Declaration of principles.
The beaches bounding the Pacific Ocean from the Straits of Juan de Fuca to Cape Disappointment at the mouth of the Columbia River constitute some of the last unspoiled seashore remaining in the United States. They provide the public with almost unlimited opportunities for recreational activities, like swimming, surfing and hiking; for outdoor sports, like hunting, fishing, clamming, and boating; for the observation of nature as it existed for hundreds of years before the arrival of Europeans; and for relaxation away from the pressures and tensions of modern life. In past years, these recreational activities have been enjoyed by countless Washington citizens, as well as by tourists from other states and countries. The number of people wishing to participate in such recreational activities grows annually. This increasing public pressure makes it necessary that the state dedicate the use of the ocean beaches to public recreation and to provide certain recreational and sanitary facilities. Nonrecreational use of the beach must be strictly limited. Even recreational uses must be regulated in order that Washington's unrivaled seashore may be saved for our children in much the same form as we know it today.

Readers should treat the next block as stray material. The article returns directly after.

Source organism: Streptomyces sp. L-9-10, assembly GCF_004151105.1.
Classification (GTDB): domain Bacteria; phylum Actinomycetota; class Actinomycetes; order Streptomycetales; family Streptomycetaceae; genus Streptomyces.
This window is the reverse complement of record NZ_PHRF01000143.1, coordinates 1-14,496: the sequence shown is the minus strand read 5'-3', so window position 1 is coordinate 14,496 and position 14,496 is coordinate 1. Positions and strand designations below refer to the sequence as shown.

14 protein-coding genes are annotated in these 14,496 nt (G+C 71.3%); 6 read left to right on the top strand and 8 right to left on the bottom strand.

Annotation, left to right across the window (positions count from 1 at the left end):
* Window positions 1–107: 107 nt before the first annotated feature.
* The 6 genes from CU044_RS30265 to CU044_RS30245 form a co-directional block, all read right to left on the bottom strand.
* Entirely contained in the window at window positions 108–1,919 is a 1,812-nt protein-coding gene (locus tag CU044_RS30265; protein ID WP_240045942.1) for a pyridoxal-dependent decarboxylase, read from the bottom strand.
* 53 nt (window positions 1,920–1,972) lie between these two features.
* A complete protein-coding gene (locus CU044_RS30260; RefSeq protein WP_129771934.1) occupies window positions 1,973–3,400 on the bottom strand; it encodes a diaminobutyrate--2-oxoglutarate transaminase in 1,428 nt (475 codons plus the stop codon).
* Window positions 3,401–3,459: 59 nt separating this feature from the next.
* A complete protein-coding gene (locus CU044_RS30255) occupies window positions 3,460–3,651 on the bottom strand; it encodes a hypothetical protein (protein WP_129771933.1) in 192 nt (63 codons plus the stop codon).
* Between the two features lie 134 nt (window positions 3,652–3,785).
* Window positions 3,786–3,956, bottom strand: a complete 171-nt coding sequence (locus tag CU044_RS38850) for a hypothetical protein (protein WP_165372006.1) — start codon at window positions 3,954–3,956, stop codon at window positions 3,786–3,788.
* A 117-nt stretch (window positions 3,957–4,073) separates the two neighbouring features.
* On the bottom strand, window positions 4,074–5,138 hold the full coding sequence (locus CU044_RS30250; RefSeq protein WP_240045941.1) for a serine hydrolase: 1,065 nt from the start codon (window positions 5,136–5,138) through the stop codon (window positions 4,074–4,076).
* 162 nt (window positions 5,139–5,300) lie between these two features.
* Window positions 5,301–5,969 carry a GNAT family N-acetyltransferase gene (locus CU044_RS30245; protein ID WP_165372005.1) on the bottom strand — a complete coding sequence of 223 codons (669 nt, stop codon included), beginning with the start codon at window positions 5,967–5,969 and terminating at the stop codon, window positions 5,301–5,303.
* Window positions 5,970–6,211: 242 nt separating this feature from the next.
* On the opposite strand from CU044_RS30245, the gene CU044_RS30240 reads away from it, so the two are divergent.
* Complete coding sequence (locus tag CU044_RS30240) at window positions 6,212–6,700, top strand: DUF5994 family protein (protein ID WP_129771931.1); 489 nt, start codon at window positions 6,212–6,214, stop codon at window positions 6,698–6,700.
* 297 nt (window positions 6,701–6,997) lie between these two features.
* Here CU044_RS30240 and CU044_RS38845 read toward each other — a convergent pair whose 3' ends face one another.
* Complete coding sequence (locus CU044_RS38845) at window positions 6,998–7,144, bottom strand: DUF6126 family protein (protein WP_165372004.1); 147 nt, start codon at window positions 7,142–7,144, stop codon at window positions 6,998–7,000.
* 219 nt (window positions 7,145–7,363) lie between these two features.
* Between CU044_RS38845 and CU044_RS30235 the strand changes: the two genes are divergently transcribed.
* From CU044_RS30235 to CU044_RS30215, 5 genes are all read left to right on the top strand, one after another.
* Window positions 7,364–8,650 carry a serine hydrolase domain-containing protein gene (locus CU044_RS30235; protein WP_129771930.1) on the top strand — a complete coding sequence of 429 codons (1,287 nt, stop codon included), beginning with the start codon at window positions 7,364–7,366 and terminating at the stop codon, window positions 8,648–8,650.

[2009 c 549 § 1029; 1967 c 120 § 1. Formerly RCW 43.51.650.]
| Repeal and savings -- 1967 c 120: "Chapter 78, Laws of 1929 (uncodified) is hereby repealed: PROVIDED, That the title of anyone who has purchased property under this act shall not be affected." [1967 c 120 § 10.]|